Adolescents in the United Kingdom did not get enough sunlight to receive healthy amounts of vitamin D in a study recently published in The Journal of Clinical Endocrinology & Metabolism, prompting researchers to recommend changes to British government guidelines on vitamin D intake. More than one-quarter of the adolescents in the study had inadequate vitamin D levels even during summer, the period when participants spent the most time outdoors.
“Current U.K. national guidance on vitamin D acquisition assumes those aged 4 to 64 years gain their vitamin D requirements from sunlight alone, thus there is no recommended nutrient intake,” Mark D. Farrar, BSc, PhD, of the Centre for Dermatology, Institute of Inflammation and Repair, University of Manchester, and colleagues wrote. “Meanwhile, substantial proportions of the global population, including the U.K., are reported to have low vitamin D status, and rickets has returned as a clinical concern.”
Farrar and colleagues conducted a prospective cohort study of white adolescents attending six schools — five fee-paying and one free — in the Greater Manchester area of the United Kingdom. The researchers obtained blood samples in January, April, June and September 2011 to determine 25-hydroxyvitamin D levels, and students (n = 131; aged 12-15 years) wore polysulphone film badge UV radiation dosimeters on their clothing for 1 week each season to record their exposure to sunlight, and filled out logs describing the time they spent outdoors.
Results of DXA on 19 participants who were considered deficient (25-[OH]D < 10 ng/mL/25 nmol/L) showed low femoral neck bone mineral apparent density.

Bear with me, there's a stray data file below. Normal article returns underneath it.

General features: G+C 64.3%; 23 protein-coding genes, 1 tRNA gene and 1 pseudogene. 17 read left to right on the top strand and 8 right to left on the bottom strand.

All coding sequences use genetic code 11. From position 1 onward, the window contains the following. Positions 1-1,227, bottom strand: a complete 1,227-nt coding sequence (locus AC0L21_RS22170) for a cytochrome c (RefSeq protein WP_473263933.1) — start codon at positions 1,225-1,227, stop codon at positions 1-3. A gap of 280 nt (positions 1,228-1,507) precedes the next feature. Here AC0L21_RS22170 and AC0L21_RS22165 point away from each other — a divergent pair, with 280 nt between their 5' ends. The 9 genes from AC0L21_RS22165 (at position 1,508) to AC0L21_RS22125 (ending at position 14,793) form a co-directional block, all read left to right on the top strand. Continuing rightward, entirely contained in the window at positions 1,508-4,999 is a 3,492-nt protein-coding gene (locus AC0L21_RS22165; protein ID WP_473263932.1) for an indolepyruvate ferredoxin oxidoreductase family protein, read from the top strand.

The highest levels of mean 25-(OH)D occurred in September at 24.1 ng/mL, and the lowest levels were seen in January at 15.5 ng/mL. Sixteen percent of participants were deficient in at least one season, and 79% were insufficient (25-[OH]D < 20 ng/mL/50 nmol/L). In September, the testing period when 25-(OH)D levels were at their peak, 28% of participants were vitamin D insufficient, and 74% were insufficient in winter. Private school students had lower levels than their public school counterparts, with a mean 25-(OH)D level of 21.8 ng/mL vs. 24.6 ng/mL in June (P = .02).
“Our study highlights the value of repeated, seasonal measures, and shows a greater than anticipated potential for suboptimal bone health revealed in this age group,” the researchers wrote. “... As U.K. current sun-exposure patterns do not provide an adequate source of vitamin D, amendments are required to recommendations on vitamin D acquisition in this age group. While wider skin surface area exposure to sunlight might safely increase vitamin D status, oral vitamin D supplements may be beneficial during this critical time for bone development.” – by Andy Polhamus
Disclosure: The researchers report no relevant financial disclosures.